My finished product will hold its own againt any big publishing house. I've been complimented on its looks (the content, my writing, is to be determined by the reader)by a literay agent in NYC who thought it looked pretty slick. Can't ask for a better words than that.
The rep Outskirts Press assigned to me was wonderful. Friendly and professional. I don't know how she had the patience for my stupid questions, but she answered everything almost by return e-mail.
A class I took at Emory by a well known author pointed me to print on demand. Outskirts Press was my POD choice after I researched the different companies. If you are not in the top percentage with a traditional book publisher you can still be on your own.
I can only go by my own experience and it was wonderful. Outskirts Press stood by what they initially advertised and then my rep gave a little more.
I am a member of the Atlanta Writer's Club and have taken marketing courses and have had a NY Times best seller author critique my work.
The hardest part, I had to do my own edits. And I am terrible with punctuation. That was a time consuming, but learning, experience.
The term "vanity press" devalues the quality of the writing as well as the look of the book. I would go this route again. I am marketing like crazy. I have a professional looking product that everyone likes.
I do have a hurdle with retail book sellers and I am working on that. I have set my pricing for retail dealers to be competive with the big boys. Same standard discount, and a return program.
I personally believe in online marketing and I am doing that. Last book siging I went to at my favorite book store here had twelve people in attendance. We ate tea and crumpets. Good news, I bought three other books from the shop, not the book they were promoting.
Beauty is in the eye of the beholder. I am happy and think Outskirts did a beautiful job for me. Barbara

Stephanie Suesan Smith, Ph.D. said...

I did Pointer rescue for a decade. I think the most I ever had at one time was twelve. You must take very good care of your dogs to have a 14 yr. old.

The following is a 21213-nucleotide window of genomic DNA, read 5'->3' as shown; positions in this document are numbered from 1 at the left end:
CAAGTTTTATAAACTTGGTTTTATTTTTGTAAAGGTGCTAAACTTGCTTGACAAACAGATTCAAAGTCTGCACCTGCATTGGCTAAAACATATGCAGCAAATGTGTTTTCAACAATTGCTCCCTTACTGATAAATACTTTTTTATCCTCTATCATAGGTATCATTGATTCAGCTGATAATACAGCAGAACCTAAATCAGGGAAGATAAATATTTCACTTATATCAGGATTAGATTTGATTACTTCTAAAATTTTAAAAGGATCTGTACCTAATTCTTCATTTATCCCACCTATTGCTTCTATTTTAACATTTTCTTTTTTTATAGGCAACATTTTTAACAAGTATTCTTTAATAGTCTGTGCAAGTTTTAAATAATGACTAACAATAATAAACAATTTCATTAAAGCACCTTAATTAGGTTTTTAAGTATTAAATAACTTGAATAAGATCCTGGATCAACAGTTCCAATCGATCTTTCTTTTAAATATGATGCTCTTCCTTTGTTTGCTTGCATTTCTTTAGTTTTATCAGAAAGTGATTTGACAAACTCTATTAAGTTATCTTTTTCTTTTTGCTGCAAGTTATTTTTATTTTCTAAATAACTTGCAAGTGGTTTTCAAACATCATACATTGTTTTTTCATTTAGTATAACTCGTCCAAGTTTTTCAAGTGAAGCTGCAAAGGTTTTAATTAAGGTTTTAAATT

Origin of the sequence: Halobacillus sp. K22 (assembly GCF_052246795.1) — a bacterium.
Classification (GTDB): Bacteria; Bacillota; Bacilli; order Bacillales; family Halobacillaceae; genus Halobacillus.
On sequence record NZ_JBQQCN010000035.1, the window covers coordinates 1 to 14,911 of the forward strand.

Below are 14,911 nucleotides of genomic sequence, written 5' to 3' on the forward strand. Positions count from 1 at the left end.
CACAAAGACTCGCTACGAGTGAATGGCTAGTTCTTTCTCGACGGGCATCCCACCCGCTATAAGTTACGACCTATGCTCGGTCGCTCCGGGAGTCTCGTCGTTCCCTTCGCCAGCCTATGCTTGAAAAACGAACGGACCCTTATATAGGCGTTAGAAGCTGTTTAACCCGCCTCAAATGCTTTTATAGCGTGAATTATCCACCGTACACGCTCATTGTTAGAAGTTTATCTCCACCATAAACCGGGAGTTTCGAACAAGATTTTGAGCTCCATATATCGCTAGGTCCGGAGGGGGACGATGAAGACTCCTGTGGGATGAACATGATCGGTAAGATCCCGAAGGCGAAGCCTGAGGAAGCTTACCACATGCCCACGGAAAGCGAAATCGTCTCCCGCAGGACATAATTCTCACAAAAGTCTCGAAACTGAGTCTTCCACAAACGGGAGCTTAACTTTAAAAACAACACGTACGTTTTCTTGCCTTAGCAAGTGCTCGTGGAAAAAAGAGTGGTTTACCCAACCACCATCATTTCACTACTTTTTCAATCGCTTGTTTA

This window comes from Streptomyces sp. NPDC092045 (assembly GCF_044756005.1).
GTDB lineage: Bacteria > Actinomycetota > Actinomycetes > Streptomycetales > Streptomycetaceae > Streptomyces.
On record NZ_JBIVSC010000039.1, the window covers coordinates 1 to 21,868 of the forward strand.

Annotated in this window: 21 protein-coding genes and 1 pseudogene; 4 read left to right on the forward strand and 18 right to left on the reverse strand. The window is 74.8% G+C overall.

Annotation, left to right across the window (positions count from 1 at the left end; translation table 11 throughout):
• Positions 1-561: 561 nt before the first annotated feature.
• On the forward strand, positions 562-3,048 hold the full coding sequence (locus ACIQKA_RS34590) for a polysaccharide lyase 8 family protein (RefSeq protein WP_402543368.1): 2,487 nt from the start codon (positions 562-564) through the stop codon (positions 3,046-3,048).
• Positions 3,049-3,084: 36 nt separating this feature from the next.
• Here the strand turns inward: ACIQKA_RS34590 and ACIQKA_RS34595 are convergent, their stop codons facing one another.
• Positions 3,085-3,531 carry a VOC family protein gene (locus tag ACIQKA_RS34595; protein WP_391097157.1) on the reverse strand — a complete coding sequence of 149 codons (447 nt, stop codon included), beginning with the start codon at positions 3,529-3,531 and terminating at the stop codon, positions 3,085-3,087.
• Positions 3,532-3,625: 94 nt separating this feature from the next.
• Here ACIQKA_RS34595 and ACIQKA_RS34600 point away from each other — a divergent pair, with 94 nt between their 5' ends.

Dogs are good at drawing us out of our grief. They still demand to be fed, walked, loved. You are lucky to have them.

I would like to win your book.

Rev. Linda M. Rhinehart Neas, M.Ed. said...

One piece of advice just hit me between the eyes..."Worrying what others think will paralyze you." Absolutely! I needed to remember this at this moment. Thank you!

Also, thank you for what you are doing for our four-legged friends. We need more folks like you!

Can't wait to read your book. It sounds great.

Tarnished Rose said...

I read the excerpt on Amazon and this is a MUST READ book! Normally, I'm all for fictional dective stories and mysteries, but for Barbara, I'll make an exception. The excerpt I read was so well written, informative, and she just drew you into her story!


Barbara Barth said...

Hi Stephanie - everyone wants to come back as one of my dogs. I had a 95pound German Shepherd that lost the use of his back legs and was incontinent. He lived out his days happily taken care of. I learned to move him with a rear end sling. He actually had acupuncture. He road in a wheel barrow. He was a happy camper. Jake is a part of my book, he kept me a bit of a caregiver after my husband died. I'll do most anything for my dogs. Twelve dogs is a lot of wuf wuf. Six is about my limit at the moment. Good for you with Pointer rescue. Those dogs grab your heart. Thanks for the nice comments. Barbara

Barbara Barth said...

Thanks Marilyn for such kind words! Barbara

Barbara Barth said...